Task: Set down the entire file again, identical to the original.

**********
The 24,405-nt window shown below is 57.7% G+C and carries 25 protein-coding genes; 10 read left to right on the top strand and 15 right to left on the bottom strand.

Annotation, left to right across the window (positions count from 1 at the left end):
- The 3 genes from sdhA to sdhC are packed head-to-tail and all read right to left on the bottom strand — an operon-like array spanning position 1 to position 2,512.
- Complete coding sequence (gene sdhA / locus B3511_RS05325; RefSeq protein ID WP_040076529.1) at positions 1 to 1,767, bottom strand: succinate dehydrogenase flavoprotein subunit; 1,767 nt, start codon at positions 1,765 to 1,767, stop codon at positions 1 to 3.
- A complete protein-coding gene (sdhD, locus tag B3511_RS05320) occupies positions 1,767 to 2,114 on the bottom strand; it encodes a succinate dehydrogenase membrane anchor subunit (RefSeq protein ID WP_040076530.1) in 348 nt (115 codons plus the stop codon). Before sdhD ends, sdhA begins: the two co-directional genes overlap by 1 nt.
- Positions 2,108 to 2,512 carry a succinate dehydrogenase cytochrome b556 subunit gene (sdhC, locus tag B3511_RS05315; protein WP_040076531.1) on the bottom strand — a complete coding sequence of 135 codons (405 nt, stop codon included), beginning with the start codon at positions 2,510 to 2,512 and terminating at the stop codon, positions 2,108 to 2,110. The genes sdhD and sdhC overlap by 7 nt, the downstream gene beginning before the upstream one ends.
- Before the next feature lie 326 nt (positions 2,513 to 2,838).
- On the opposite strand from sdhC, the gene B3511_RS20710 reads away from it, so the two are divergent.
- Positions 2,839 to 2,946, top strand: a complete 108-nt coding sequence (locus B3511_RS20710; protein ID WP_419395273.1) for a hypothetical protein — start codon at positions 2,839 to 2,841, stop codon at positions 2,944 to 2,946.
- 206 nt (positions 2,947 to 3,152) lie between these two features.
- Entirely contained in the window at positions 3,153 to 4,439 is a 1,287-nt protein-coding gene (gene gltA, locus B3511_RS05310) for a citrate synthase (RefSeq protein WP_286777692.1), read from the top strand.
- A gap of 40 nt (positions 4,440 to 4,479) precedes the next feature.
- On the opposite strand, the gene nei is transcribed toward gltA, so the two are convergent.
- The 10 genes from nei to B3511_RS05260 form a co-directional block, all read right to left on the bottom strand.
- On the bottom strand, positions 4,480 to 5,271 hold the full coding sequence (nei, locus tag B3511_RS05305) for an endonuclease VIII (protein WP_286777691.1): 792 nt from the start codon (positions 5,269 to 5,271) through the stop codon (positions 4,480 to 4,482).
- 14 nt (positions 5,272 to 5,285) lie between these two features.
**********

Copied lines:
The 24,405-nt window shown below is 57.7% G+C and carries 25 protein-coding genes; 10 read left to right on the top strand and 15 right to left on the bottom strand.

Annotation, left to right across the window (positions count from 1 at the left end):
- The 3 genes from sdhA to sdhC are packed head-to-tail and all read right to left on the bottom strand — an operon-like array spanning position 1 to position 2,512.
- Complete coding sequence (gene sdhA / locus B3511_RS05325; RefSeq protein ID WP_040076529.1) at positions 1 to 1,767, bottom strand: succinate dehydrogenase flavoprotein subunit; 1,767 nt, start codon at positions 1,765 to 1,767, stop codon at positions 1 to 3.
- A complete protein-coding gene (sdhD, locus tag B3511_RS05320) occupies positions 1,767 to 2,114 on the bottom strand; it encodes a succinate dehydrogenase membrane anchor subunit (RefSeq protein ID WP_040076530.1) in 348 nt (115 codons plus the stop codon). Before sdhD ends, sdhA begins: the two co-directional genes overlap by 1 nt.
- Positions 2,108 to 2,512 carry a succinate dehydrogenase cytochrome b556 subunit gene (sdhC, locus tag B3511_RS05315; protein WP_040076531.1) on the bottom strand — a complete coding sequence of 135 codons (405 nt, stop codon included), beginning with the start codon at positions 2,510 to 2,512 and terminating at the stop codon, positions 2,108 to 2,110. The genes sdhD and sdhC overlap by 7 nt, the downstream gene beginning before the upstream one ends.
- Before the next feature lie 326 nt (positions 2,513 to 2,838).
- On the opposite strand from sdhC, the gene B3511_RS20710 reads away from it, so the two are divergent.
- Positions 2,839 to 2,946, top strand: a complete 108-nt coding sequence (locus B3511_RS20710; protein ID WP_419395273.1) for a hypothetical protein — start codon at positions 2,839 to 2,841, stop codon at positions 2,944 to 2,946.
- 206 nt (positions 2,947 to 3,152) lie between these two features.
- Entirely contained in the window at positions 3,153 to 4,439 is a 1,287-nt protein-coding gene (gene gltA, locus B3511_RS05310) for a citrate synthase (RefSeq protein WP_286777692.1), read from the top strand.
- A gap of 40 nt (positions 4,440 to 4,479) precedes the next feature.
- On the opposite strand, the gene nei is transcribed toward gltA, so the two are convergent.
- The 10 genes from nei to B3511_RS05260 form a co-directional block, all read right to left on the bottom strand.
- On the bottom strand, positions 4,480 to 5,271 hold the full coding sequence (nei, locus tag B3511_RS05305) for an endonuclease VIII (protein WP_286777691.1): 792 nt from the start codon (positions 5,269 to 5,271) through the stop codon (positions 4,480 to 4,482).
- 14 nt (positions 5,272 to 5,285) lie between these two features.